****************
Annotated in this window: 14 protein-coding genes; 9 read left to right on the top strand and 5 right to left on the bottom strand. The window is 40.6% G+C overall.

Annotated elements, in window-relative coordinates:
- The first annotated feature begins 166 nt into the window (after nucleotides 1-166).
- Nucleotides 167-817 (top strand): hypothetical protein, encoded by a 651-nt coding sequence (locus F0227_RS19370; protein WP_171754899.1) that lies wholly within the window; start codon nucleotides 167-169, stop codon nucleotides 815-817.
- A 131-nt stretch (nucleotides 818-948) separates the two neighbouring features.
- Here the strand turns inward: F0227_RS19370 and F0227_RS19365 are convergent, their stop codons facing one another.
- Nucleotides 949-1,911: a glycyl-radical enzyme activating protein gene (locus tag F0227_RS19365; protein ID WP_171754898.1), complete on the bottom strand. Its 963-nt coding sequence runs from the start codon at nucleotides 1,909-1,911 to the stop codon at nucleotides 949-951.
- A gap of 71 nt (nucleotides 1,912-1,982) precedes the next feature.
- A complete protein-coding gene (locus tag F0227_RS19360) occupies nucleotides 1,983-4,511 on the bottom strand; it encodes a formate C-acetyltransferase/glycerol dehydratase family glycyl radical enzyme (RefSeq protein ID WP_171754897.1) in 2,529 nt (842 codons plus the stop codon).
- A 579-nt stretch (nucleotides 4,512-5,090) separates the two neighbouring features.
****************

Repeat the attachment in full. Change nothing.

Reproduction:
Annotated in this window: 14 protein-coding genes; 9 read left to right on the top strand and 5 right to left on the bottom strand. The window is 40.6% G+C overall.

Annotated elements, in window-relative coordinates:
- The first annotated feature begins 166 nt into the window (after nucleotides 1-166).
- Nucleotides 167-817 (top strand): hypothetical protein, encoded by a 651-nt coding sequence (locus F0227_RS19370; protein WP_171754899.1) that lies wholly within the window; start codon nucleotides 167-169, stop codon nucleotides 815-817.
- A 131-nt stretch (nucleotides 818-948) separates the two neighbouring features.
- Here the strand turns inward: F0227_RS19370 and F0227_RS19365 are convergent, their stop codons facing one another.
- Nucleotides 949-1,911: a glycyl-radical enzyme activating protein gene (locus tag F0227_RS19365; protein ID WP_171754898.1), complete on the bottom strand. Its 963-nt coding sequence runs from the start codon at nucleotides 1,909-1,911 to the stop codon at nucleotides 949-951.
- A gap of 71 nt (nucleotides 1,912-1,982) precedes the next feature.
- A complete protein-coding gene (locus tag F0227_RS19360) occupies nucleotides 1,983-4,511 on the bottom strand; it encodes a formate C-acetyltransferase/glycerol dehydratase family glycyl radical enzyme (RefSeq protein ID WP_171754897.1) in 2,529 nt (842 codons plus the stop codon).
- A 579-nt stretch (nucleotides 4,512-5,090) separates the two neighbouring features.